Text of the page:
Imperial Stormtrooper Marksmanship Academy: Detective Tapp and Zepp fire multiple magazines at each other without managing to hit anything. For Zepp, this is somewhat understandable, since he's just a hospital orderly. However, Tapp is a detective, who should have multiple hours of marksmanship training in the police force. Though it is somewhat justified that he's been discharged from the force for quite a while and also driven mad.
Sadly Truth in Television as national accuracy rates for police are truly abysmal and average mid-30 percent.
Tapp is shown doing this with a video Jigsaw made, which is about the only piece of evidence he has on the guy.
Swallow the Key: Apparently forced on one of Jigsaw's captives, so that another prisoner would be required to cut it out of his body to stop her own rapidly-approaching demise. No, contrary to what she'd been told, the key-swallower was not dead when she started cutting.
Clutching Hand Trap: The movies typically go the Hand in the Hole route, but in Saw II had a more seriously played case of this with a glass case containing a syringe of antidote the characters needed for poison they'd been given. One character on the tail end of the poison's effects discovers the glass case, sticks her arm in and, due to the entry being lined with blades, can't get the arm back out causing her to bleed to death trying.
Cut Apart: Saw 2 has three separate groups (a police squadron, a private detective, and a pair of escaped victims) who look like they're about to meet. It's soon revealed that none of them are in position to meet each other.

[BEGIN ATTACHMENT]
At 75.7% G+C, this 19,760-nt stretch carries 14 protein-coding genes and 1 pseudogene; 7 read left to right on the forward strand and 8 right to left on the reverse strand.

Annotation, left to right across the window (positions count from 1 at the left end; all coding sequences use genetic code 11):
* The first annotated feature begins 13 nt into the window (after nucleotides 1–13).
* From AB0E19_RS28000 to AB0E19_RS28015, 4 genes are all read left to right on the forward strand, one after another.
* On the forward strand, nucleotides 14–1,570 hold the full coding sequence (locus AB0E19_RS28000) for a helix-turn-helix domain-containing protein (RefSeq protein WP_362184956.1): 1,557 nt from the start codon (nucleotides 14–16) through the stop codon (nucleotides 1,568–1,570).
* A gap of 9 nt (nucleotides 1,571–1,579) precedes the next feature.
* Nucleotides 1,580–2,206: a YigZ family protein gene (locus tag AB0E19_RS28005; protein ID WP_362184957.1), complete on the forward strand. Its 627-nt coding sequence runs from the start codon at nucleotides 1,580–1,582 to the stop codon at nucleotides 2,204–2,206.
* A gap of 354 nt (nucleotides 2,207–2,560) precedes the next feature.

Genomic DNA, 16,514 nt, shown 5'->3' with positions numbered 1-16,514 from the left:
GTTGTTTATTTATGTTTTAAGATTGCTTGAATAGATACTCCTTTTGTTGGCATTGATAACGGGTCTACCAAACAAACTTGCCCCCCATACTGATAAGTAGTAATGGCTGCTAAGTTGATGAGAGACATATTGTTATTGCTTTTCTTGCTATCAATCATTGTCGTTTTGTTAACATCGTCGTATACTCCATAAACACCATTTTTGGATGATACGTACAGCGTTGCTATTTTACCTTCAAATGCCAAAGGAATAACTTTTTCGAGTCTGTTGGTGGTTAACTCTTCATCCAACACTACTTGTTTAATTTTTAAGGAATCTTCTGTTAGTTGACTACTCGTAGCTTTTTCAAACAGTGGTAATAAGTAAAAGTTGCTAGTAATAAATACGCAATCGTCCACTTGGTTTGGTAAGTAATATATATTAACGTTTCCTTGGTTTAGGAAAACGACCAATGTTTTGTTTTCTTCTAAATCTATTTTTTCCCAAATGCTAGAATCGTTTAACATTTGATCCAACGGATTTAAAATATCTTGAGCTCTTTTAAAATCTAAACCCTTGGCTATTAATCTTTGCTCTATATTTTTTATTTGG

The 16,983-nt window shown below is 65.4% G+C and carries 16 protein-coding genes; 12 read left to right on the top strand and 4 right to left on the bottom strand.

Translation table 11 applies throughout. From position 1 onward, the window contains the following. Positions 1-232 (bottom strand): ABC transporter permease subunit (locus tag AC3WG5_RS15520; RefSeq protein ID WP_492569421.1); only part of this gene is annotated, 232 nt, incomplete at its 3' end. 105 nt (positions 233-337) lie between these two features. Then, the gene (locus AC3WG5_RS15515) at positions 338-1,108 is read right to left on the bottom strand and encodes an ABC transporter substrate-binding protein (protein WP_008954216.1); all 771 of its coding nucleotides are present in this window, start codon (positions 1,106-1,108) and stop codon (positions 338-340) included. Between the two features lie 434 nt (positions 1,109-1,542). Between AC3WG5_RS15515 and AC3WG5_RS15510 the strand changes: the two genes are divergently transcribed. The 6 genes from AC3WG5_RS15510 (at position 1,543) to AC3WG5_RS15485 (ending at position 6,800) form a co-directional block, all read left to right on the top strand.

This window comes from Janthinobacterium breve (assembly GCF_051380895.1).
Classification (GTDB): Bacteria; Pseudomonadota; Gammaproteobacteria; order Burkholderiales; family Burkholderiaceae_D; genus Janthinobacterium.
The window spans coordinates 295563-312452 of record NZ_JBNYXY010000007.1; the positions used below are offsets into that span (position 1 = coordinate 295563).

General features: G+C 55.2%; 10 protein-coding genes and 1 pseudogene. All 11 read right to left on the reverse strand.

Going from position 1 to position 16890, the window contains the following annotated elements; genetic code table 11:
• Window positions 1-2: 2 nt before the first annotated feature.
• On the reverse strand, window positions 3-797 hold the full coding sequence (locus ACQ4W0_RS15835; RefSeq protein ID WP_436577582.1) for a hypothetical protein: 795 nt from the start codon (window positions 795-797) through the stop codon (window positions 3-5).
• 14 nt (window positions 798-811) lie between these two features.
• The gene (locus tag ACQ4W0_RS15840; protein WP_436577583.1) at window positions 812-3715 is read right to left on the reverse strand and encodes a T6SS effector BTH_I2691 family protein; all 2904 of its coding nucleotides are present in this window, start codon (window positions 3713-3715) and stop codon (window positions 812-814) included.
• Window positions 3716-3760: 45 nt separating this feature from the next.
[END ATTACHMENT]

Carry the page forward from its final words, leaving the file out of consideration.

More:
Hide Your Pregnancy: Averted with Shawnee Smith. She didn't have the figure of a woman who was pregnant yet, so Word of God stated that they didn't need to hide her pregnancy.
Hypocrite: The judge tells Jeff he will be an accomplice to murder if he doesn't take a bullet to save one of Jigsaws victims. He could easily grab the key and take the bullet himself but instead just screams at Jeff to do it.
Locked in a Freezer: One of the traps in Saw III saw this happen to Jeff and Danica (the bystander who saw Jeff's son die in a car accident); Jeff is tasked with saving her while trying to get a key that will open the door to the freezer, all while a naked Danica is sprayed with freezing cold water.
Tongue on the Flagpole: Jeff freezes his cheek onto a set of pipes while reaching for a key to free a woman being sprayed with freezing water.